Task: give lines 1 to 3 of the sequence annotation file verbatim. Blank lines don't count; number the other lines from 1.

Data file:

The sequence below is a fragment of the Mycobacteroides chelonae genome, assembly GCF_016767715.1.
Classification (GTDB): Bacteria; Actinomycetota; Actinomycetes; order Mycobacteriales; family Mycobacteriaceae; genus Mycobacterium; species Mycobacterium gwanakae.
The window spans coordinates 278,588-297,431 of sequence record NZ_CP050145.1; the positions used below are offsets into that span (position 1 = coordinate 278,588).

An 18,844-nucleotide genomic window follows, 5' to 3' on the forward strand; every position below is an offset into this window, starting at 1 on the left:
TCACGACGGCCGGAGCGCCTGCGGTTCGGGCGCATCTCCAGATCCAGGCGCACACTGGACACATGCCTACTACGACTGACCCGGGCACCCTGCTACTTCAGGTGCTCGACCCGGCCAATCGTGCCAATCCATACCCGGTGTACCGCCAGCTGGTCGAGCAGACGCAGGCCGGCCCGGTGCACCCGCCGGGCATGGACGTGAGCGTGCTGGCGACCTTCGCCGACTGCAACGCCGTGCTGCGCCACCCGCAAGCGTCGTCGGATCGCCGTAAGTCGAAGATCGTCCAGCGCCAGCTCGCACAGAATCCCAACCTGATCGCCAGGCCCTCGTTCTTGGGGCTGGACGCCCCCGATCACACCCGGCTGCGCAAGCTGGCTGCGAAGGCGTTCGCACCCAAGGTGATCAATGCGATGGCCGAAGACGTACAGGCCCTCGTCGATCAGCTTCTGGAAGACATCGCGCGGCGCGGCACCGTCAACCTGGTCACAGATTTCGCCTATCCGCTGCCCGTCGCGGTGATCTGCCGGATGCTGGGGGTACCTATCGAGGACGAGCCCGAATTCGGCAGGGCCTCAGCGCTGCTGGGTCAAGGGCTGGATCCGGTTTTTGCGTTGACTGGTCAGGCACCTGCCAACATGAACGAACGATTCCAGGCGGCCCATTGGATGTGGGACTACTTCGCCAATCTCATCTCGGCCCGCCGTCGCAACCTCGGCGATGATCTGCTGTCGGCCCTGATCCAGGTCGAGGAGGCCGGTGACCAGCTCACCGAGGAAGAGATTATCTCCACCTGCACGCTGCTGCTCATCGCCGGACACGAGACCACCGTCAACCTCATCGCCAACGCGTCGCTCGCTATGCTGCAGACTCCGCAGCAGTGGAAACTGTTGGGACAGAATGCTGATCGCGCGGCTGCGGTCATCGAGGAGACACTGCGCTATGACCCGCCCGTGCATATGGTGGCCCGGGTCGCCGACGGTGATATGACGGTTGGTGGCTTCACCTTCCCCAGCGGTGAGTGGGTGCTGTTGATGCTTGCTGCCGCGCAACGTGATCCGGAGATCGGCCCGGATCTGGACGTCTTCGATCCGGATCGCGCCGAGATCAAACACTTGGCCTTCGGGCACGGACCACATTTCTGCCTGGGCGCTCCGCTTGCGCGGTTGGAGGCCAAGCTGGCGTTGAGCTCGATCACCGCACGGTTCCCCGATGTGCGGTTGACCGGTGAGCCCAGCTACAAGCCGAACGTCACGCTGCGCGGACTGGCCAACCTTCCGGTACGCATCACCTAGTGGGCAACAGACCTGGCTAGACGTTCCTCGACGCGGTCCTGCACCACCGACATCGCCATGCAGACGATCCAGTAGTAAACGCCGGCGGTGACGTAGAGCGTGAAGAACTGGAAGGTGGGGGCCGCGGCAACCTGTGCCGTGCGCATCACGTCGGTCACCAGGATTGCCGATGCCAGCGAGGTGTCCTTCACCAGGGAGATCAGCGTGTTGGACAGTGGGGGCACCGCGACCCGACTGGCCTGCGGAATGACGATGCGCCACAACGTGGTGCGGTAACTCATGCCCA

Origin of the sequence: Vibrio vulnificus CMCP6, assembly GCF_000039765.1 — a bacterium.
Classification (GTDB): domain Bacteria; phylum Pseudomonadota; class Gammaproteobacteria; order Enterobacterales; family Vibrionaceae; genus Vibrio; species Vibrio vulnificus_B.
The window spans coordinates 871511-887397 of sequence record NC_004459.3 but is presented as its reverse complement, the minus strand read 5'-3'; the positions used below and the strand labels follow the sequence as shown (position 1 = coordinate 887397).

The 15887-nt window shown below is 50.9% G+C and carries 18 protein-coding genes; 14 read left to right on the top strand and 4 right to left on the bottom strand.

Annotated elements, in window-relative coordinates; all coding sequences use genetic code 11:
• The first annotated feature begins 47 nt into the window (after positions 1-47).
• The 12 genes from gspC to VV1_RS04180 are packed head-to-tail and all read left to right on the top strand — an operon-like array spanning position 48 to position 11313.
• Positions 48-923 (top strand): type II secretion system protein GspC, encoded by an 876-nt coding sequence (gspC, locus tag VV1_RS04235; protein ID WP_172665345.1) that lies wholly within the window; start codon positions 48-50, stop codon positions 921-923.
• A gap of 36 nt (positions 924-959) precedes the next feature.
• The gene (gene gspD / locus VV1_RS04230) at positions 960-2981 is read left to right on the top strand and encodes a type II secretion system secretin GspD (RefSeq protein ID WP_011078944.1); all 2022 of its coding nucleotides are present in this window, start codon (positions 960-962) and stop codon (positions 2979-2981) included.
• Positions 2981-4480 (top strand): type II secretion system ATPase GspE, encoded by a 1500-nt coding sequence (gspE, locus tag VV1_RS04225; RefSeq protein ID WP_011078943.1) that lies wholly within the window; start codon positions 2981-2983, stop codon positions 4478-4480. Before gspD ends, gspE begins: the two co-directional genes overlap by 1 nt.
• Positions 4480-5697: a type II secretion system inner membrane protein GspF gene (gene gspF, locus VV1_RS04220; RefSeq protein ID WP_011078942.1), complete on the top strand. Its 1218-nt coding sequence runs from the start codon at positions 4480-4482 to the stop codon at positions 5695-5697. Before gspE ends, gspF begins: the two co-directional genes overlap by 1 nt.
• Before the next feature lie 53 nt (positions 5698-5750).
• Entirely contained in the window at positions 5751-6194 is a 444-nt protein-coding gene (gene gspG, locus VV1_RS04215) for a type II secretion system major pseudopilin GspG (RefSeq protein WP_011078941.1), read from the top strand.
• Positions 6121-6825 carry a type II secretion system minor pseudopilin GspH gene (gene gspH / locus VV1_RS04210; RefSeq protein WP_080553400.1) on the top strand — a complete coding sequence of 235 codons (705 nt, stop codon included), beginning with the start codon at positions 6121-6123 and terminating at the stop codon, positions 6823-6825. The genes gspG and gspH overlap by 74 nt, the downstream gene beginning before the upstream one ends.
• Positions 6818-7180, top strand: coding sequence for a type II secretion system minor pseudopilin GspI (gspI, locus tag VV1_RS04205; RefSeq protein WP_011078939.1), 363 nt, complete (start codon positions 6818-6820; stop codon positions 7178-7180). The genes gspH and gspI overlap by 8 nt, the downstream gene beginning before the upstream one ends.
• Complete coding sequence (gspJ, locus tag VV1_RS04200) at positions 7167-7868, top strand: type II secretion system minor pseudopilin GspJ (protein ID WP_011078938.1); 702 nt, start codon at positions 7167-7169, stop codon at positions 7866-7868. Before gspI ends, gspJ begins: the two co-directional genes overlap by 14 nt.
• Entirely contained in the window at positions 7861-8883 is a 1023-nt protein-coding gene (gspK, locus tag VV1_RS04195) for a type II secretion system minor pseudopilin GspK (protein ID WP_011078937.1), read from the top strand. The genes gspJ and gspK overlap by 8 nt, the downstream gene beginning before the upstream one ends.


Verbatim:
The sequence below is a fragment of the Mycobacteroides chelonae genome, assembly GCF_016767715.1.
Classification (GTDB): Bacteria; Actinomycetota; Actinomycetes; order Mycobacteriales; family Mycobacteriaceae; genus Mycobacterium; species Mycobacterium gwanakae.
The window spans coordinates 278,588-297,431 of sequence record NZ_CP050145.1; the positions used below are offsets into that span (position 1 = coordinate 278,588).